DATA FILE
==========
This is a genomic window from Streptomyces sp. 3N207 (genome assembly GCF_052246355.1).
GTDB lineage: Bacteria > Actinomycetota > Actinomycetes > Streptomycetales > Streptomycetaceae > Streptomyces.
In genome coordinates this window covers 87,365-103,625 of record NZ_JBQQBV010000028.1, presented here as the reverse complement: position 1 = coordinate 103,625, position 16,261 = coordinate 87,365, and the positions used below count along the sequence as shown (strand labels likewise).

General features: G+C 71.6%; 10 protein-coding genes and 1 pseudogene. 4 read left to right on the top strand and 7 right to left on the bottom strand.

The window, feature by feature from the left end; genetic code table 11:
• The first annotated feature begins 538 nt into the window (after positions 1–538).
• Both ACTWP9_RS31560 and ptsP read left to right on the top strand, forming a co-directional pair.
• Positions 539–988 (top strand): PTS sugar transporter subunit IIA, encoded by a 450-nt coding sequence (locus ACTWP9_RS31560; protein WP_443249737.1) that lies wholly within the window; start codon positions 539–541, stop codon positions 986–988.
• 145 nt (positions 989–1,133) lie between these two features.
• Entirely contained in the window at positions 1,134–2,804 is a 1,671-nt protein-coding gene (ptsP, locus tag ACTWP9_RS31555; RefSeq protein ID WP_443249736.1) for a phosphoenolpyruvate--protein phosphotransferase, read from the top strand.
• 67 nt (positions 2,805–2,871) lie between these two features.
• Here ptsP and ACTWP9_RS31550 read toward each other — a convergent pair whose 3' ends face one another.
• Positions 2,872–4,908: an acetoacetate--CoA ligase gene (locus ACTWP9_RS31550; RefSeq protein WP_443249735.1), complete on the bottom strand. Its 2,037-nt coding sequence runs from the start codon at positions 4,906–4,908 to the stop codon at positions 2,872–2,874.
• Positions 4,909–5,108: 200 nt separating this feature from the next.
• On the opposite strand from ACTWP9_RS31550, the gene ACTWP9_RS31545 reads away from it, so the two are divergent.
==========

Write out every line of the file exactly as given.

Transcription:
This is a genomic window from Streptomyces sp. 3N207 (genome assembly GCF_052246355.1).
GTDB lineage: Bacteria > Actinomycetota > Actinomycetes > Streptomycetales > Streptomycetaceae > Streptomyces.
In genome coordinates this window covers 87,365-103,625 of record NZ_JBQQBV010000028.1, presented here as the reverse complement: position 1 = coordinate 103,625, position 16,261 = coordinate 87,365, and the positions used below count along the sequence as shown (strand labels likewise).

General features: G+C 71.6%; 10 protein-coding genes and 1 pseudogene. 4 read left to right on the top strand and 7 right to left on the bottom strand.

The window, feature by feature from the left end; genetic code table 11:
• The first annotated feature begins 538 nt into the window (after positions 1–538).
• Both ACTWP9_RS31560 and ptsP read left to right on the top strand, forming a co-directional pair.
• Positions 539–988 (top strand): PTS sugar transporter subunit IIA, encoded by a 450-nt coding sequence (locus ACTWP9_RS31560; protein WP_443249737.1) that lies wholly within the window; start codon positions 539–541, stop codon positions 986–988.
• 145 nt (positions 989–1,133) lie between these two features.
• Entirely contained in the window at positions 1,134–2,804 is a 1,671-nt protein-coding gene (ptsP, locus tag ACTWP9_RS31555; RefSeq protein ID WP_443249736.1) for a phosphoenolpyruvate--protein phosphotransferase, read from the top strand.
• 67 nt (positions 2,805–2,871) lie between these two features.
• Here ptsP and ACTWP9_RS31550 read toward each other — a convergent pair whose 3' ends face one another.
• Positions 2,872–4,908: an acetoacetate--CoA ligase gene (locus ACTWP9_RS31550; RefSeq protein WP_443249735.1), complete on the bottom strand. Its 2,037-nt coding sequence runs from the start codon at positions 4,906–4,908 to the stop codon at positions 2,872–2,874.
• Positions 4,909–5,108: 200 nt separating this feature from the next.
• On the opposite strand from ACTWP9_RS31550, the gene ACTWP9_RS31545 reads away from it, so the two are divergent.